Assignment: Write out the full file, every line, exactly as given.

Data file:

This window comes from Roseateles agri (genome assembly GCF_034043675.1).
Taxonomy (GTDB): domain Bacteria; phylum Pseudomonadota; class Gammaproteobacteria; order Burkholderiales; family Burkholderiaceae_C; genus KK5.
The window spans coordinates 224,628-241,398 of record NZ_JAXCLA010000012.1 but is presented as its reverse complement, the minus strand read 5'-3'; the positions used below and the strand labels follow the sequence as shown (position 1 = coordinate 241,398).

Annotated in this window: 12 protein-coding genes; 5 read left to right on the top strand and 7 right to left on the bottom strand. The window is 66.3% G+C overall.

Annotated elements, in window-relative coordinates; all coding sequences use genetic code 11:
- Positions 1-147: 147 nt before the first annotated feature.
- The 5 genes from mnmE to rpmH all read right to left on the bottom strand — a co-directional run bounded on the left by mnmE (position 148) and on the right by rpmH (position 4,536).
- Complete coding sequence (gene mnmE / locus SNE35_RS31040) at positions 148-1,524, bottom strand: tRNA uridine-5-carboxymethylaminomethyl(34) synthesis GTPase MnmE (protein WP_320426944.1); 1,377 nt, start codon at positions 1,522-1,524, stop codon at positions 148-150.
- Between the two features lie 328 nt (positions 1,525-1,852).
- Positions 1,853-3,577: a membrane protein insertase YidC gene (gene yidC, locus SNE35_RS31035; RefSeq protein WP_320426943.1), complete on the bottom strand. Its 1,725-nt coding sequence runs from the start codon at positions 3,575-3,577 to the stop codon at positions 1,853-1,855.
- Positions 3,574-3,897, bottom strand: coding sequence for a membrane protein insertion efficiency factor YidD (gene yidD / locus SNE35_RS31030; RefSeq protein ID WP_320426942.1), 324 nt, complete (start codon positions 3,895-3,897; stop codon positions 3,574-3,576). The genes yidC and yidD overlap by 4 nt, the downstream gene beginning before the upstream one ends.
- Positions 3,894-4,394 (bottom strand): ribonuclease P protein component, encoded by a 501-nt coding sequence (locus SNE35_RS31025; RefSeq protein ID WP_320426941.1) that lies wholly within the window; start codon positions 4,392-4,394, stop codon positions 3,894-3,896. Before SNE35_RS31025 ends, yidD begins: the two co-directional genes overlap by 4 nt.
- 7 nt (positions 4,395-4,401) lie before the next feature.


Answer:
This window comes from Roseateles agri (genome assembly GCF_034043675.1).
Taxonomy (GTDB): domain Bacteria; phylum Pseudomonadota; class Gammaproteobacteria; order Burkholderiales; family Burkholderiaceae_C; genus KK5.
The window spans coordinates 224,628-241,398 of record NZ_JAXCLA010000012.1 but is presented as its reverse complement, the minus strand read 5'-3'; the positions used below and the strand labels follow the sequence as shown (position 1 = coordinate 241,398).

Annotated in this window: 12 protein-coding genes; 5 read left to right on the top strand and 7 right to left on the bottom strand. The window is 66.3% G+C overall.

Annotated elements, in window-relative coordinates; all coding sequences use genetic code 11:
- Positions 1-147: 147 nt before the first annotated feature.
- The 5 genes from mnmE to rpmH all read right to left on the bottom strand — a co-directional run bounded on the left by mnmE (position 148) and on the right by rpmH (position 4,536).
- Complete coding sequence (gene mnmE / locus SNE35_RS31040) at positions 148-1,524, bottom strand: tRNA uridine-5-carboxymethylaminomethyl(34) synthesis GTPase MnmE (protein WP_320426944.1); 1,377 nt, start codon at positions 1,522-1,524, stop codon at positions 148-150.
- Between the two features lie 328 nt (positions 1,525-1,852).
- Positions 1,853-3,577: a membrane protein insertase YidC gene (gene yidC, locus SNE35_RS31035; RefSeq protein WP_320426943.1), complete on the bottom strand. Its 1,725-nt coding sequence runs from the start codon at positions 3,575-3,577 to the stop codon at positions 1,853-1,855.
- Positions 3,574-3,897, bottom strand: coding sequence for a membrane protein insertion efficiency factor YidD (gene yidD / locus SNE35_RS31030; RefSeq protein ID WP_320426942.1), 324 nt, complete (start codon positions 3,895-3,897; stop codon positions 3,574-3,576). The genes yidC and yidD overlap by 4 nt, the downstream gene beginning before the upstream one ends.
- Positions 3,894-4,394 (bottom strand): ribonuclease P protein component, encoded by a 501-nt coding sequence (locus SNE35_RS31025; RefSeq protein ID WP_320426941.1) that lies wholly within the window; start codon positions 4,392-4,394, stop codon positions 3,894-3,896. Before SNE35_RS31025 ends, yidD begins: the two co-directional genes overlap by 4 nt.
- 7 nt (positions 4,395-4,401) lie before the next feature.